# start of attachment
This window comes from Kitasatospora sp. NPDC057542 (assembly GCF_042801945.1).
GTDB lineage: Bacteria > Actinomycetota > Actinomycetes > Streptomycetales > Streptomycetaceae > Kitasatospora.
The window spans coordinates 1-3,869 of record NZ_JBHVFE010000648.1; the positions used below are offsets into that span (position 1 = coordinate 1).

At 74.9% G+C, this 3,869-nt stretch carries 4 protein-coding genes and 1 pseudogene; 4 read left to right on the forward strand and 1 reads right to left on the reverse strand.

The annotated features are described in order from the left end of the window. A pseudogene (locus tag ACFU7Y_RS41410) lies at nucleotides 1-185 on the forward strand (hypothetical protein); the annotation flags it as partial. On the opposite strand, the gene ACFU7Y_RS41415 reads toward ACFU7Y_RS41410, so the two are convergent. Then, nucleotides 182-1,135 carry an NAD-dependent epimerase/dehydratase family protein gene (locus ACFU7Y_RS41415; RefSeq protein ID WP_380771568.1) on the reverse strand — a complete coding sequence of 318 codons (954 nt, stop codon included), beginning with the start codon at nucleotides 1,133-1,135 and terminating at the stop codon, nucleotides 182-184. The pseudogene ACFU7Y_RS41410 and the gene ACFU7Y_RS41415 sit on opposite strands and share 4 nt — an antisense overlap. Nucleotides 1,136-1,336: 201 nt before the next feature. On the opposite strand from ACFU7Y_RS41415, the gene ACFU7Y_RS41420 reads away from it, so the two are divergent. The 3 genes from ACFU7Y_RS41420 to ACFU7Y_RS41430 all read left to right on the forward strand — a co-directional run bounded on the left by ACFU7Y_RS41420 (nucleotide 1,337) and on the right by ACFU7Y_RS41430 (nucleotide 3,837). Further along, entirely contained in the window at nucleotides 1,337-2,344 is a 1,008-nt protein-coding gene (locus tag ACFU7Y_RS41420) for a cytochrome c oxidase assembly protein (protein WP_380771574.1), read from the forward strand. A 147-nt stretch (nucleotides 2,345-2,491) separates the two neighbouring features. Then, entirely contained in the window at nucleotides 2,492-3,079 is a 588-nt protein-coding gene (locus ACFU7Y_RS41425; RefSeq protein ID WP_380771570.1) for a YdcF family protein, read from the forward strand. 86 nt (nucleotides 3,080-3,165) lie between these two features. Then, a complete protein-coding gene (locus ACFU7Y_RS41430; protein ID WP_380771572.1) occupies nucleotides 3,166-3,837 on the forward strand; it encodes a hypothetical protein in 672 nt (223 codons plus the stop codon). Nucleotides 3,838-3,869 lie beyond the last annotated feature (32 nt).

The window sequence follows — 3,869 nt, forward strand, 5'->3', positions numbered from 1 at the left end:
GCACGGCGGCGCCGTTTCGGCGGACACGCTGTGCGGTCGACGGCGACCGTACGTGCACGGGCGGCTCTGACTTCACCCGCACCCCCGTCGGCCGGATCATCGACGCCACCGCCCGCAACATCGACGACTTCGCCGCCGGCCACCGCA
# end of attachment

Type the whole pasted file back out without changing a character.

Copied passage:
This window comes from Kitasatospora sp. NPDC057542 (assembly GCF_042801945.1).
GTDB lineage: Bacteria > Actinomycetota > Actinomycetes > Streptomycetales > Streptomycetaceae > Kitasatospora.
The window spans coordinates 1-3,869 of record NZ_JBHVFE010000648.1; the positions used below are offsets into that span (position 1 = coordinate 1).

At 74.9% G+C, this 3,869-nt stretch carries 4 protein-coding genes and 1 pseudogene; 4 read left to right on the forward strand and 1 reads right to left on the reverse strand.

The annotated features are described in order from the left end of the window. A pseudogene (locus tag ACFU7Y_RS41410) lies at nucleotides 1-185 on the forward strand (hypothetical protein); the annotation flags it as partial. On the opposite strand, the gene ACFU7Y_RS41415 reads toward ACFU7Y_RS41410, so the two are convergent. Then, nucleotides 182-1,135 carry an NAD-dependent epimerase/dehydratase family protein gene (locus ACFU7Y_RS41415; RefSeq protein ID WP_380771568.1) on the reverse strand — a complete coding sequence of 318 codons (954 nt, stop codon included), beginning with the start codon at nucleotides 1,133-1,135 and terminating at the stop codon, nucleotides 182-184. The pseudogene ACFU7Y_RS41410 and the gene ACFU7Y_RS41415 sit on opposite strands and share 4 nt — an antisense overlap. Nucleotides 1,136-1,336: 201 nt before the next feature. On the opposite strand from ACFU7Y_RS41415, the gene ACFU7Y_RS41420 reads away from it, so the two are divergent. The 3 genes from ACFU7Y_RS41420 to ACFU7Y_RS41430 all read left to right on the forward strand — a co-directional run bounded on the left by ACFU7Y_RS41420 (nucleotide 1,337) and on the right by ACFU7Y_RS41430 (nucleotide 3,837). Further along, entirely contained in the window at nucleotides 1,337-2,344 is a 1,008-nt protein-coding gene (locus tag ACFU7Y_RS41420) for a cytochrome c oxidase assembly protein (protein WP_380771574.1), read from the forward strand. A 147-nt stretch (nucleotides 2,345-2,491) separates the two neighbouring features. Then, entirely contained in the window at nucleotides 2,492-3,079 is a 588-nt protein-coding gene (locus ACFU7Y_RS41425; RefSeq protein ID WP_380771570.1) for a YdcF family protein, read from the forward strand. 86 nt (nucleotides 3,080-3,165) lie between these two features. Then, a complete protein-coding gene (locus ACFU7Y_RS41430; protein ID WP_380771572.1) occupies nucleotides 3,166-3,837 on the forward strand; it encodes a hypothetical protein in 672 nt (223 codons plus the stop codon). Nucleotides 3,838-3,869 lie beyond the last annotated feature (32 nt).

The window sequence follows — 3,869 nt, forward strand, 5'->3', positions numbered from 1 at the left end:
GCACGGCGGCGCCGTTTCGGCGGACACGCTGTGCGGTCGACGGCGACCGTACGTGCACGGGCGGCTCTGACTTCACCCGCACCCCCGTCGGCCGGATCATCGACGCCACCGCCCGCAACATCGACGACTTCGCCGCCGGCCACCGCA